Which is also my view on things, but even if it where not I would go for the smallest state possible so that it would not be interfering with individuals as they maximise utility. And it can only properly be up to individuals to make the trade offs that will generate the greatest happiness for the greatest number, since it is only individuals what will make them happy plus they have the best viewpoint for analyzing all the factors in any given trade off. A state agent can never look inside any individuals head and know exactly what will make them happy. A state agent can never look at all the factors in a given trade off to see which way is best since they have to act in the abstract on a general category rather than the specific instance.

    Unity of TalkPolitics (and soon Liberty Central) comments on the blog as to the limits of what should be in the constitution itself
    I should note that up to last year I spent six years drafting constitutions for NGOs and am very clear what they are and aren't for - unlike the EU. The constitution should concern itself with the governance of the country, the separation of powers and the accountability of government, not with tax or economic policy, which is what democratically elected and accountable governments are for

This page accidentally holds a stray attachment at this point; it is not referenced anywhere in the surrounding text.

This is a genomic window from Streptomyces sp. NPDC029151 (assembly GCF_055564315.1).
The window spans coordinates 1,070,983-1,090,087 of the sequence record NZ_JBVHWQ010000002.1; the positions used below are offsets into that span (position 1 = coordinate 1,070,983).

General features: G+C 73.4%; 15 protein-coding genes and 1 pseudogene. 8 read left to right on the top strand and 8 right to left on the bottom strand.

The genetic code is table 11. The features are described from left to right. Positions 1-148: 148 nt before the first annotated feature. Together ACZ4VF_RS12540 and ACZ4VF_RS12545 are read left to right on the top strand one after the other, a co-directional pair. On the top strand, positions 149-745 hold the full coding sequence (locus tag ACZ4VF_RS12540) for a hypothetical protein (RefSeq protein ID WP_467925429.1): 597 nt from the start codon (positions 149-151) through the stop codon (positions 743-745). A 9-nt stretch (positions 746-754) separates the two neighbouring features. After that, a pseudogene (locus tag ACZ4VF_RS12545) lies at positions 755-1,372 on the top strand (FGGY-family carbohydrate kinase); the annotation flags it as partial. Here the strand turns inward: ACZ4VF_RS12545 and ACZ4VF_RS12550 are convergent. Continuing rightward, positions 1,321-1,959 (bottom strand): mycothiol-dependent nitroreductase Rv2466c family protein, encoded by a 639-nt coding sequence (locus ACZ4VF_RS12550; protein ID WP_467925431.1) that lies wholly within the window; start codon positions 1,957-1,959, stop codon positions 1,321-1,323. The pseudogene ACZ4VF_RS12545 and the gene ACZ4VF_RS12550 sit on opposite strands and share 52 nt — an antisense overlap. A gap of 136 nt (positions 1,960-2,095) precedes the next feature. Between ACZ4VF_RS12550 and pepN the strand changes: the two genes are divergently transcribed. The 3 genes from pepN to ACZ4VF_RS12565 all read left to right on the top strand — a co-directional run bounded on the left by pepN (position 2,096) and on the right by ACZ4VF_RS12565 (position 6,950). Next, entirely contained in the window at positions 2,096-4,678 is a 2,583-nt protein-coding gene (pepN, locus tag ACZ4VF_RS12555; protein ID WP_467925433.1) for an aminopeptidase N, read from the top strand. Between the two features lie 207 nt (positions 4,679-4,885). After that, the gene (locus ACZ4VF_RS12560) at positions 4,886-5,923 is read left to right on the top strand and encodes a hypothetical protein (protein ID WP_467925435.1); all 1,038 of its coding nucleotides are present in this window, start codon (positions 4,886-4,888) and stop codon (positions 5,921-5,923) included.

a couple of notes

    Good news on ID Cards, they could backrupt the government.

    Also a good peice by Johann Hari on why we should not be afraid of freedom of speech. In open debate liberty wins, because our ideas are better.

    February 19, 2006

    Reclaiming liberty

    Blogzilla has a list of the liberty destroying legislation brought in by New Labour. It is a long list.

    The new British Constitution

    Talk Politics is getting the ball rolling on the Grand Coalition to get rid of New Labour, undo some of their damage, and get ourselves a better constitutional settlement. OK lets get things started now. A few general ideas for the proposed constitution:

    1. Keep It Simple Stupid. Lets try for something simple and readable in the style of the US constitution rather than the EU constitution. A lay reader should be able to sit down with it after work and finish it before bed time. And they should be able to understand it.

    2. We are setting the rules of operation for the government ... and nothing else. Do not right any specific rules or models into it, they may seem like self evident Good Things now but will they in a hundred years time? Regulations belong as Acts of Parliament not in the constitution itself.

    3. Be careful about over broad emergency powers clauses. The USSR had the most liberal constitution ever written. However it also included a few little clauses that allowed the rulers to ignore it. The rest is history, as where about 40 million of it's citizens. Simplicity will help here by making any clauses like this readily visible.

    4. It must be able to amend itself. The world changes, things might need to be added and some things removed to deal with these changes. But any attempt to change things must be a very big deal, perhaps requiring a national referendum.